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The hidden issue in South Carolina primary: labor union clout

Mitt Romney in particular has used the South Carolina primary to test anti-labor union policies as a campaign issue. His pitch to expand right-to-work laws could lead to Wisconsin redux. 

By Staff writer / January 21, 2012

South Carolina Gov. Nikki Haley campaigns for Republican presidential candidate Mitt Romney at the Tilton School in Tilton, N.H., earlier this month.

Charles Dharapak/AP



When South Carolina Gov. Nikki Haley came to New Hampshire to endorse Mitt Romney earlier this month, it marked more than just a meeting of political expediency. Yes, South Carolina was the next state on the primary calendar. And yes, Governor Haley could help him there.

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But the topic of her remarks was something more than a typical stump speech. It was a trial balloon that could become a major issue in this autumn's general election. 

“One of the reasons we’re bringing jobs to South Carolina is that we have the lowest unionization in the country, and I want to keep it that way,” she said at a Jan. 6 rally in Tilton, N.H. “Barack Obama doesn’t appreciate right-to-work states. Mitt Romney appreciates right-to-work states … and I need a partner in the White House.”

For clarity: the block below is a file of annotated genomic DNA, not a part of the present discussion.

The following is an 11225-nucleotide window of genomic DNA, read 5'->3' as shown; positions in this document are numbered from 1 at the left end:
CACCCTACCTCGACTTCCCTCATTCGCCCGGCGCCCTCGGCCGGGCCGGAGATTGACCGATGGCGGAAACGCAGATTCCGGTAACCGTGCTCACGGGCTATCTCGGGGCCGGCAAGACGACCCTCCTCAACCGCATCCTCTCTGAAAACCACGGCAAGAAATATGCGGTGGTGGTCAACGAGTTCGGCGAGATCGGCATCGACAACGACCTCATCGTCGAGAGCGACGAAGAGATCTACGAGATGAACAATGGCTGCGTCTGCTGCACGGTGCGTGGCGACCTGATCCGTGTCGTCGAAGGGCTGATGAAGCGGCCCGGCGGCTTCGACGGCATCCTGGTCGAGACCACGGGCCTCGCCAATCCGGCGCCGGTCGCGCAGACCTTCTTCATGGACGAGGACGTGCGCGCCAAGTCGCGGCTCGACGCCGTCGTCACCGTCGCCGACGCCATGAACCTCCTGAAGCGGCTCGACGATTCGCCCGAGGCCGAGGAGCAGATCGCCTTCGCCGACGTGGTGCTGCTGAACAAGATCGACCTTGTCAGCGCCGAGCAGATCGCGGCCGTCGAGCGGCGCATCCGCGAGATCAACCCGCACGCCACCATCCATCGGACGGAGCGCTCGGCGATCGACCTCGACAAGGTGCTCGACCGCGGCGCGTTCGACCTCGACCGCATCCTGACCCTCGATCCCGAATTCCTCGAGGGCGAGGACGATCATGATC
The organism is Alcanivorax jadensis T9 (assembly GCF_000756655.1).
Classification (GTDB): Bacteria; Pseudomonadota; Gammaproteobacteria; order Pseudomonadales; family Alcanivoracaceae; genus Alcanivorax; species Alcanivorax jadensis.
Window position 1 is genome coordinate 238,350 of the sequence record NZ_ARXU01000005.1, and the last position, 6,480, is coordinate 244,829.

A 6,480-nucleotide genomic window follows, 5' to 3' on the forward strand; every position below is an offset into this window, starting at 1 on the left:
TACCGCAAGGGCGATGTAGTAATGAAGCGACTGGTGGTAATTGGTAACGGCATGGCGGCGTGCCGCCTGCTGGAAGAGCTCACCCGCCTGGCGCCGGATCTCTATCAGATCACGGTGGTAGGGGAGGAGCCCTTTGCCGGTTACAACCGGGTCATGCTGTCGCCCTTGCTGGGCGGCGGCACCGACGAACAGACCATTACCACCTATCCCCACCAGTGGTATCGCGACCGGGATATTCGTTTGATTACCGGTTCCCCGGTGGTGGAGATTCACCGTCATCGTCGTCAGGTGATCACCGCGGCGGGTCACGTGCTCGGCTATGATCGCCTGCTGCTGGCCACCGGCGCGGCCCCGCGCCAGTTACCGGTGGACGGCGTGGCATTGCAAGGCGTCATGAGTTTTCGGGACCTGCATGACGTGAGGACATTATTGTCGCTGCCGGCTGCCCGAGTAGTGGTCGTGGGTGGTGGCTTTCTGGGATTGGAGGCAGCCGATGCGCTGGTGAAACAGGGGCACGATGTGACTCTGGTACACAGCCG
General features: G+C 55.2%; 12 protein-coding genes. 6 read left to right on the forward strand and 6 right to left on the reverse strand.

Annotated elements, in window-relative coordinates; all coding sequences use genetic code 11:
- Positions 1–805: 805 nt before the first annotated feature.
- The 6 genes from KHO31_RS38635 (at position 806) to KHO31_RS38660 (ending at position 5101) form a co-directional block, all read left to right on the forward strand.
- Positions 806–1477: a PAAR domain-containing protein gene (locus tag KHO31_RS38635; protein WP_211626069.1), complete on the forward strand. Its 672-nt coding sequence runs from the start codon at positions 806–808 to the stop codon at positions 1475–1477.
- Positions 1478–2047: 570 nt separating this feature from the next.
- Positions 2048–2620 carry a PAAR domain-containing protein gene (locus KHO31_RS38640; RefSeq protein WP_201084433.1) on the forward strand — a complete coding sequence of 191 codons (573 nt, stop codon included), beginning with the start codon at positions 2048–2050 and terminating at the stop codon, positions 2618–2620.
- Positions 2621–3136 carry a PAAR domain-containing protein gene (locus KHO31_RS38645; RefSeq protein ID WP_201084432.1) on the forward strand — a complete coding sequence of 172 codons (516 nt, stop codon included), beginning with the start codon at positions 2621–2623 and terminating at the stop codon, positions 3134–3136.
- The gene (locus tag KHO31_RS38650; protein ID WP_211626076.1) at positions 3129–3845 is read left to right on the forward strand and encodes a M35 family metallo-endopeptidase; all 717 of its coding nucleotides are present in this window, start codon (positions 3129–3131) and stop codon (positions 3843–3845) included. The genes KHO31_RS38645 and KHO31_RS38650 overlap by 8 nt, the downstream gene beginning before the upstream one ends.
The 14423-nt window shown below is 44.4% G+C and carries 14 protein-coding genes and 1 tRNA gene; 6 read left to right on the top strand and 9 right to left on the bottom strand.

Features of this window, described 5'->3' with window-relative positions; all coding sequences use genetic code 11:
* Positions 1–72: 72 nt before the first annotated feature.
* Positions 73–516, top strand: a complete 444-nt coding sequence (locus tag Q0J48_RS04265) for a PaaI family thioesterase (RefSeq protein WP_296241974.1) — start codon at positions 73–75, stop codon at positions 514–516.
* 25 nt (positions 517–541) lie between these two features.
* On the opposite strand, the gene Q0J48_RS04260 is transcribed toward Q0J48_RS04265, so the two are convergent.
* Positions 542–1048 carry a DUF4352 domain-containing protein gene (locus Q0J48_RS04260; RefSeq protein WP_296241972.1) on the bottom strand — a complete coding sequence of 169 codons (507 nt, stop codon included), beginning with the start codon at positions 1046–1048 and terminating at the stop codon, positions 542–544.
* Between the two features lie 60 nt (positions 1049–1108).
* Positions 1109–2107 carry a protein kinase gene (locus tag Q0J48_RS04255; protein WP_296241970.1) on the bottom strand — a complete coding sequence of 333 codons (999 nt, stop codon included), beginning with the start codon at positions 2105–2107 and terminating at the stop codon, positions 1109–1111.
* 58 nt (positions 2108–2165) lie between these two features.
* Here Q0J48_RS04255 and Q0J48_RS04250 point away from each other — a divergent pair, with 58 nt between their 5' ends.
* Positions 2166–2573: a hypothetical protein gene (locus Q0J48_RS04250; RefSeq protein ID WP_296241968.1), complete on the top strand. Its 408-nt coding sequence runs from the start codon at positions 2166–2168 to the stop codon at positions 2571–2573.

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Right-to-work states are those that that bar unions from deducting dues from worker paychecks as a condition of employment. Unions see right-to-work as a bid to undermine union financing, capacity to organize, and political clout.

Romney has used South Carolina, which is a right-to-work state, and New Hampshire, which is considering ways to become one, as testing grounds for how such a debate might play out nationwide. 

Conservatives see the current campaign cycle as a rare opportunity to undercut union political clout. After historic gains in 2010 elections, Republicans hold the governorships and new legislative majorities in a number of strong union states, including Ohio, Michigan, and Wisconsin. Moreover, labor unions bankroll opposition to the sweeping pro-business agendas that undergird Republican orthodoxy. 

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Yet states like Wisconsin, where a Republican governor will likely face a recall election over his decision to strip unions of another right – collective bargaining – show the danger of taking on unions. Gov. Rick Snyder (R) of Michigan says that right-to-work legislation at this time is too divisive and not on his agenda.

If Republicans are going to make right to work a national campaign theme, they will need to do so cautiously, and South Carolina has given the candidates – and Romney in particular – an opportunity to test the waters.  


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